top of page

Does your child have Bipolar Disorder? Probably not.

Child Bipolar Disorder was becoming a common diagnosis when I was in graduate school about 15 years ago. There was a lot of controversy over this among mental health professionals. Was this the best way to describe problem behavior in certain children? Enough said yes for the diagnosis to be included in the 2015 edition of the manual of mental health disorders, but thinking is starting to change, because the science doesn't support it.

Again, bipolar disorder has become a very common diagnosis in children. But the incidence in adults is only 2%! Is there a sudden, massive bipolar epidemic in children? That would be weird. In the January edition of the American Association of Pediatrics' magazine, a child psychologist wrote an article encouraging us to rethink things based on the evidence (the article is reproduced in full as a picture below this blog entry).

The author, Dr. Winston Chung, notes, "I realized that nearly every one of my [child] patients had been given the diagnosis of bipolar disorder at one point or another." But when he would interview these children and their parents, the story was nearly always the same, that the children were highly irritable, going from "zero to 60" in two seconds. Although this is a popular conception of bipolar disorder, it is a MISCONCEPTION. I even hear "bipolar" used as an insult to describe irritable people, adults and children. However, Bipolar II Disorder involves a complex and rare set of symptoms that do not resemble extreme, easy irritability in any way (please see the article for details of what real bipolar disorder looks like). Why were physicians and therapists who knew better misdiagnosing this? When I encounter the common misdiagnosis of bipolar disorder, the explanation is always the same: the doctor or therapist either didn't take an adequate history, or wasn't even listening.

Dr. Chung notes that the expanding diagnosis of bipolar disorder in children led to a massive increase in children taking heavy-duty mood stabilizers and antipsychotics. These things have side effects. Were they necessary?

In the article, the author presents evidence that among these children who had symptoms of easy irritability ("zero to 60 in two seconds"), only 1% had the usual symptoms of bipolar disorder (type I or II--it is also not well-known that there are two types, each quite different and both rare). And when children diagnosed with bipolar disorder in childhood grew up (the article cites several studies, including a 20-year study), they did not display signs of bipolar disorder, but rather anxiety and depressive disorders. It doesn't fit.

The author, Dr. Chung, concludes: "the question is resolved--the consensus is that chronic irritability, no matter how severe, is not sufficient for a diagnosis of bipolar disorder." He goes on to say that "the episodic nature" of real bipolar disorder would mean that irritability would go up and down with the manic and depressive states. The author concludes that the children were simply exhibiting traits characteristic of children who are exhibiting the early traits of depression or anxiety.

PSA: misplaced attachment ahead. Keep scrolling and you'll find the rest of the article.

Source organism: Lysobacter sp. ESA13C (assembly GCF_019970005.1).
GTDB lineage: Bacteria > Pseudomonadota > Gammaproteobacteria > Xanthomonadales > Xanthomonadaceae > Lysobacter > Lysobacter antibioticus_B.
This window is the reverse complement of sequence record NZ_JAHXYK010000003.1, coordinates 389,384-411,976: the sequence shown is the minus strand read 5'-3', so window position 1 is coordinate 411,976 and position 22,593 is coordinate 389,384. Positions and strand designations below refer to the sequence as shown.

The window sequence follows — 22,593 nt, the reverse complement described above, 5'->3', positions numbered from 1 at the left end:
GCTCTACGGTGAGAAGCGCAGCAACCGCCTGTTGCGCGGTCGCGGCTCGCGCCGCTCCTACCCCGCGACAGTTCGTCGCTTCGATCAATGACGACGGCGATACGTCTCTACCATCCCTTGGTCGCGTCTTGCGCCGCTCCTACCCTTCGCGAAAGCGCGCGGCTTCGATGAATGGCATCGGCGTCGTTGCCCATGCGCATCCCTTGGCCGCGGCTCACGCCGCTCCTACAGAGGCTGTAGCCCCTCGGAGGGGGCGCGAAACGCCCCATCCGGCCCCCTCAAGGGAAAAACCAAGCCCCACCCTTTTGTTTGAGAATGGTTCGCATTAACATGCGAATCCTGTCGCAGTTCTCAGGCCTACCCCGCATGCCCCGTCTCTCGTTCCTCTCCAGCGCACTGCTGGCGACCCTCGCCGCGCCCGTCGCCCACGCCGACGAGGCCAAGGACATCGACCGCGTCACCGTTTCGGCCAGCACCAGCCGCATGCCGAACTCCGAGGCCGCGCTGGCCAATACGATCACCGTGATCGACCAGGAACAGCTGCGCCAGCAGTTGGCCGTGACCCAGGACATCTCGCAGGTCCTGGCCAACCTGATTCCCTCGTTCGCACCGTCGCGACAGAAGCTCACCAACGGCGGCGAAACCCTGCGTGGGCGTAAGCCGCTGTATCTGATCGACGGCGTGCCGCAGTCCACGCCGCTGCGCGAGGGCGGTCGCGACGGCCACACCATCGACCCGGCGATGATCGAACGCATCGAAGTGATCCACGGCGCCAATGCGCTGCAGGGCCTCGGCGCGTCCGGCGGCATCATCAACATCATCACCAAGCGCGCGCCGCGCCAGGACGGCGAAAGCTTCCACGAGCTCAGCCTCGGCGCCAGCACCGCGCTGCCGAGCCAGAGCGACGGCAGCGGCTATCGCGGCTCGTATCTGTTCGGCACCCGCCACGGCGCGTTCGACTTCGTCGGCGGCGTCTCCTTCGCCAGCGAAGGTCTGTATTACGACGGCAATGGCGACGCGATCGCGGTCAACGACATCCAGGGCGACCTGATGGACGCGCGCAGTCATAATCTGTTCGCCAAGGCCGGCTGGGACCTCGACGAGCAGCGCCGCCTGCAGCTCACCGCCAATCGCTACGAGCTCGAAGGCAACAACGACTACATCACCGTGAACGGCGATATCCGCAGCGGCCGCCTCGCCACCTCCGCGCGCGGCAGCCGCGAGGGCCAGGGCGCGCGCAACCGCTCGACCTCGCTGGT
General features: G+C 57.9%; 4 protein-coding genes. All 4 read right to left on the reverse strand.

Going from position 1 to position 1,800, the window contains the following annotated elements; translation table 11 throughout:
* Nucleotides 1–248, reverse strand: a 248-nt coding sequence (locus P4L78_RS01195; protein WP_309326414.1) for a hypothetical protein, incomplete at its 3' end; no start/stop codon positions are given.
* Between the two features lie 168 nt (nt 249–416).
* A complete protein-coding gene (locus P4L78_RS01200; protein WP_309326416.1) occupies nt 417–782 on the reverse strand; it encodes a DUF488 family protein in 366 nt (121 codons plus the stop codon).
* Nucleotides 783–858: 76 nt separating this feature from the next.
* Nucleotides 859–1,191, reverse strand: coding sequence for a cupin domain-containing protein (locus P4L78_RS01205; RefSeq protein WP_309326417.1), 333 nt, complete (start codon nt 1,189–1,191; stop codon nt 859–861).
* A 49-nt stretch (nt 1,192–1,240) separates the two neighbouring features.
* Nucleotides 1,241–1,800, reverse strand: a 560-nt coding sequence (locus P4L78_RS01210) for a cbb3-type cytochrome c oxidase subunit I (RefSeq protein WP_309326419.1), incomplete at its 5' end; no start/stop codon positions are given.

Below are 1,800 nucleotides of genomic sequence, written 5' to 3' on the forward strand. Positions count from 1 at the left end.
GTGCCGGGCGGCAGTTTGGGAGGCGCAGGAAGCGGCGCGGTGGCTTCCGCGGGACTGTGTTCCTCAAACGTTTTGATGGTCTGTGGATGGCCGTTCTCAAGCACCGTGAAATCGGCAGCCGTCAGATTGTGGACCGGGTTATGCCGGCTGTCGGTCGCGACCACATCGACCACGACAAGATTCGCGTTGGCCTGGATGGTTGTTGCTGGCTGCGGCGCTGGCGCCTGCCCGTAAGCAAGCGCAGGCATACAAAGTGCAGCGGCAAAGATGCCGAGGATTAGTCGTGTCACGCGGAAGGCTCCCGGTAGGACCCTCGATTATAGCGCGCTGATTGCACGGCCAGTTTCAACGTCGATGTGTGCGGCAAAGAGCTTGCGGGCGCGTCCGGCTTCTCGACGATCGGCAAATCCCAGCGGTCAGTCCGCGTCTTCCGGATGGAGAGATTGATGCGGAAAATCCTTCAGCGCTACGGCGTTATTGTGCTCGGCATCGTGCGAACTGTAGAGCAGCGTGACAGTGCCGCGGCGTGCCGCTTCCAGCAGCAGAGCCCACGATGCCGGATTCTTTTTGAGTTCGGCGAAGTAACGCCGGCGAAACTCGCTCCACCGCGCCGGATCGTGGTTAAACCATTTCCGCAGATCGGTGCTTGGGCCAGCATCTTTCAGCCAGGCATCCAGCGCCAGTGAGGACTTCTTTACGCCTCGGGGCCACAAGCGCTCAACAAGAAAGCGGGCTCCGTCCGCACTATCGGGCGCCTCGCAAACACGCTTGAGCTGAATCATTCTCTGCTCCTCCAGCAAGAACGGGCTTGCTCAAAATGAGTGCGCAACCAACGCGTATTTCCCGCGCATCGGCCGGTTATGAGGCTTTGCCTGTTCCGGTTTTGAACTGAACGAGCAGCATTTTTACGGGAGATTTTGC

Again, you can read the full article at the bottom of this blog entry, and skip the next section if you wish.

When "anxiety" and "depression" are something more: My opinion, if you want to keep reading.

One thing I have noted is that adults who come to me reporting anxiety or depression rarely have anxiety for "no reason" or were "born" with an anxiety or depressive disorder. I am not talking about when someone has recently experienced something that would make anyone anxious or depressed. 9 times out of 10, someone who comes to me with years of depression or anxiety has one or more traumatic events in their past that have resulted in anxiety and depression, and a diagnosis of a trauma disorder is much more appropriate.

Many therapists and physicians do not ask "what has happened to you?" but rather "what is wrong with you?" This second question, "what is wrong with you," beyond being a demeaning label, focuses only on present symptoms, and not their origin. So many clients, until they come to see me, talk to me, and take research-validated testing with me, do not realize the effects that traumatic events have had on their lives.

Trauma disorders are curable. You don't have to "cope," as non-trauma-informed therapists tell you to do. It can go away. If I were making a false claim in stating this, I would be out of business, because it's about 80% of what I do with my day. You also don't have to take medications that don't work, or that just numb you out, so you can "cope," as though taking a Xanax when you have a panic attack is "coping."

Trauma disorders are curable, and the cure does not involve re-living trauma or having "heavy" sessions that leave you exhausted. Effective trauma treatment is nothing like this. There are several highly effective trauma treatments, all of which I respect, and EMDR is one of the most effective and most painless. I am EMDRIA Approved Certified Consultant, and spent a number of years training in this therapy, and how to teach it to others. Spend some time on my blog researching EMDR trauma therapy.

bottom of page